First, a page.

Mozzarella sticks are best served immediately after being fried, but they can be breaded up to 3 days ahead of time and kept frozen until ready to fry.
Marinara sauce can be stored in a covered container in the fridge for up to 5 days.
Note: Nutrition info is just for mozzarella sticks and does not include marinara sauce.
Everything is very open with a very clear description of the challenges. It was truly informative. Your site is extremely helpful. Thank you for sharing!
Sunday 6th of September 2020
I'd been craving mozzarella sticks from my local bar since they shut down because of the pandemic and making these totally got my craving!
Sunday 6th of September 2020
So glad these could help with the craving - I'm missing so many foods myself, too!
Wednesday 26th of August 2020
I will def be trying this recipe. Just a couple of questions, that I would appreciate any & all feedback ;) First time making homemade sticks I'd like to get a gold star, but I'll settle for a silver or even a blue star.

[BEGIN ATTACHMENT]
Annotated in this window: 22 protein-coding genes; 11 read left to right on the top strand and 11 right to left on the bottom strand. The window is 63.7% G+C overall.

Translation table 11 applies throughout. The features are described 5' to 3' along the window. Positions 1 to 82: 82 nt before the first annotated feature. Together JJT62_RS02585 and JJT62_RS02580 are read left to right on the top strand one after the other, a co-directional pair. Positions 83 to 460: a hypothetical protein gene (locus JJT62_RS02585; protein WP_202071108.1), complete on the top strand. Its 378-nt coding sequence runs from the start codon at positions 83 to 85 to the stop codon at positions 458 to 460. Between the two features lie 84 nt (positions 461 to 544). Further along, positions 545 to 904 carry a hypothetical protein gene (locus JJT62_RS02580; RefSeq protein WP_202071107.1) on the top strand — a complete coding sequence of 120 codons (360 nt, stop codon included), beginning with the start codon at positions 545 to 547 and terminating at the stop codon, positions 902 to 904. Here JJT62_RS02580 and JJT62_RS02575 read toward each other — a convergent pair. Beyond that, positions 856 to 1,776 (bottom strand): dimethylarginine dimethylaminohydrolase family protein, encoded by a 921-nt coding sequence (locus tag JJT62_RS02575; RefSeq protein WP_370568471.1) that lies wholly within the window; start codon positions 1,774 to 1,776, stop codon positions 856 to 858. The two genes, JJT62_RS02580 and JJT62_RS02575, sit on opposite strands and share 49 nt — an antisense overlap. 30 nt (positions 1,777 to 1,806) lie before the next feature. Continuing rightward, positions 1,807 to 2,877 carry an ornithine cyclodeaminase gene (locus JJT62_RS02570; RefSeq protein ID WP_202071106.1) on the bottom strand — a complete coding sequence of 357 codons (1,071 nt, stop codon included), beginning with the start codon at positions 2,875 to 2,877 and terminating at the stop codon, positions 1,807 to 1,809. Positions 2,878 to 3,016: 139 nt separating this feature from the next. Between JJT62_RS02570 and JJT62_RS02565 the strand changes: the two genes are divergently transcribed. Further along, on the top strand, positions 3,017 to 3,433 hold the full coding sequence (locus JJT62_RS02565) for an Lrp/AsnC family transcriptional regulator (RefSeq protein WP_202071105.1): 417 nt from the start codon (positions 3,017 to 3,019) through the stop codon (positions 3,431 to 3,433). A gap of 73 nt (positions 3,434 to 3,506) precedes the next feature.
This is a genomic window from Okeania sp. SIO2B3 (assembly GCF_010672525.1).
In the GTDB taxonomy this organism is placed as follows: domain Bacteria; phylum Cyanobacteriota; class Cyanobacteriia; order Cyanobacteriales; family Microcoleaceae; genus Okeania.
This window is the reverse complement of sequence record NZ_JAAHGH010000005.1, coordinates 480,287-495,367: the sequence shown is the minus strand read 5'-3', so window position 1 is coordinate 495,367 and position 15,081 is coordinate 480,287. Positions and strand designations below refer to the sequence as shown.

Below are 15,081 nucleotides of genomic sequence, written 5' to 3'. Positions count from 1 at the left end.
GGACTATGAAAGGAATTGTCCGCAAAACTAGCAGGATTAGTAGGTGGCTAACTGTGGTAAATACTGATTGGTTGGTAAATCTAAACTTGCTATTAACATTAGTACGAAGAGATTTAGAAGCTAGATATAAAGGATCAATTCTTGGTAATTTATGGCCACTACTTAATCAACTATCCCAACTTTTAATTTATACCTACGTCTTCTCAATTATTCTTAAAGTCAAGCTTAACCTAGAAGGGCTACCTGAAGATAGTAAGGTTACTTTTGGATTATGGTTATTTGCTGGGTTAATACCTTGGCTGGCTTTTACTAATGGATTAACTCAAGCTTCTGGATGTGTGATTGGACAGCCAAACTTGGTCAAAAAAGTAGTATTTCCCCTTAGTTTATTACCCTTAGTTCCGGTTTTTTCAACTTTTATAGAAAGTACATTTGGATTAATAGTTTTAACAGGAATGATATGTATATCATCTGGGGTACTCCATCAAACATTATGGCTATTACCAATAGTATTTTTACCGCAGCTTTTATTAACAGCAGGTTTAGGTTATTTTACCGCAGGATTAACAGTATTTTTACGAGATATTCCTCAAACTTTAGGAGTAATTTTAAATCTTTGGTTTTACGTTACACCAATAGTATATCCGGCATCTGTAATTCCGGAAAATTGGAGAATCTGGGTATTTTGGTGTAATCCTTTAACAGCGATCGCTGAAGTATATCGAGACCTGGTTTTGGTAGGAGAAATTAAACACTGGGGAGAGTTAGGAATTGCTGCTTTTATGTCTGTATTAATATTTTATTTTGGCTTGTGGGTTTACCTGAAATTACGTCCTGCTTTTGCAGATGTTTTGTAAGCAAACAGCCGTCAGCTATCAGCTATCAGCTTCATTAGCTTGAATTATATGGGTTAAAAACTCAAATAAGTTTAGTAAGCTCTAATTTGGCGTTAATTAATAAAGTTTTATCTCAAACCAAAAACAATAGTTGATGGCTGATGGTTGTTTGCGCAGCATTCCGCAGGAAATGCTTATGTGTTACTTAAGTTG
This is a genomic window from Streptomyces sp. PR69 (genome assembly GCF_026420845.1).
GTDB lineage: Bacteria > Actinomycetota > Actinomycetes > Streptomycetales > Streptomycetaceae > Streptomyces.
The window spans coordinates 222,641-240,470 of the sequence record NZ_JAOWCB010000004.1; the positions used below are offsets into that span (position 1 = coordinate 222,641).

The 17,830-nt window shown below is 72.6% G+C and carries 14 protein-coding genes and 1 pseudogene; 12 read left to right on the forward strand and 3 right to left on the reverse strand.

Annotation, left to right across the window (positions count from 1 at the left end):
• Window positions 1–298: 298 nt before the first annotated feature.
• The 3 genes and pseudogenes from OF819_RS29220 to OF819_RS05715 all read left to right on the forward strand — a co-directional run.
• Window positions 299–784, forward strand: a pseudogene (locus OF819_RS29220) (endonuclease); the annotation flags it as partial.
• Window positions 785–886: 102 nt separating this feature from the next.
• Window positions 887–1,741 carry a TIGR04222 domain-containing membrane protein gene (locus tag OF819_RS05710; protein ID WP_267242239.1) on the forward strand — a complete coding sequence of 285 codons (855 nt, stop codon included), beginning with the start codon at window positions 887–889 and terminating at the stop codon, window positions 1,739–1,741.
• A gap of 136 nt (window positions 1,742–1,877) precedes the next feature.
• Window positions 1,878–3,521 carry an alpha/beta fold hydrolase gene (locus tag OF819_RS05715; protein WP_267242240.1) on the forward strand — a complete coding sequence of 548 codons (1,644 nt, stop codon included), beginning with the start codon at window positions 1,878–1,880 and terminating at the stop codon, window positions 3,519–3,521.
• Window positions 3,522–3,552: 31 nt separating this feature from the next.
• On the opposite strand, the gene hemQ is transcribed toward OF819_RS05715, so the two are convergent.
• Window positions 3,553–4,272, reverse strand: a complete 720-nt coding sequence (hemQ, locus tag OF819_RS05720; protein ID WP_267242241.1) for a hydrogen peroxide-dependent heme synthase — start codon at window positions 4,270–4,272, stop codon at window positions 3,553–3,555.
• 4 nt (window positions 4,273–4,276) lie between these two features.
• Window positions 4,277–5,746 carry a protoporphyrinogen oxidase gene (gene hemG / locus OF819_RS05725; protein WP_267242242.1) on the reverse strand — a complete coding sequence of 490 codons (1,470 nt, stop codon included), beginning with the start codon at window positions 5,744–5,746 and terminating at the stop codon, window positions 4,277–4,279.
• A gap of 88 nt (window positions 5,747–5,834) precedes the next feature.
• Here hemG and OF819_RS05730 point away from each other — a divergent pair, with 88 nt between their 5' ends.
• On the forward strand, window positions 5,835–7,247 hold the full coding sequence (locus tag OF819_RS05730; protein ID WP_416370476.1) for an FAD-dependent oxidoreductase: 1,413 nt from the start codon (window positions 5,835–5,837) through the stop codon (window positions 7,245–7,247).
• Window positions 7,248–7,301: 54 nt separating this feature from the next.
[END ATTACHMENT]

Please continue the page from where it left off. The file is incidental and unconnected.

Breadcrumb question: The crunchiest crumbs I am aware are panko( as called for in recipe), but...the panko I've been buying in local stores (ex Progresso) aren't much different. I remember years ago living in (ny)China Town- the independent shops/ stores had the best Panko crumbs (all most a tempura crust)
Ok, ok, sorry, I'm being long winded ANY SUGGESTIONS FOR THE BEST PANKO CRUMBS for this recipe???
Same for the cheese....ANY SPECIFIC MOZZ. WORK THE BEST???
If no response Im still looking 4ward to this gooey goodness, appreciate the recipe and your time!
Thursday 27th of August 2020
Hi there, Rebecca - I want to help you get that gold star ;)
I always use 4C Japanese Style Plain Panko Bread Crumbs, but you could use whatever you're able to get your hands on - just make sure they're plain and not seasoned, since you're adding the seasoning yourself!
As for the cheese, I've used Sargento and Galbani mozzarella cheese sticks and found them both to yield consistent results. I hope this helps - good luck, and enjoy!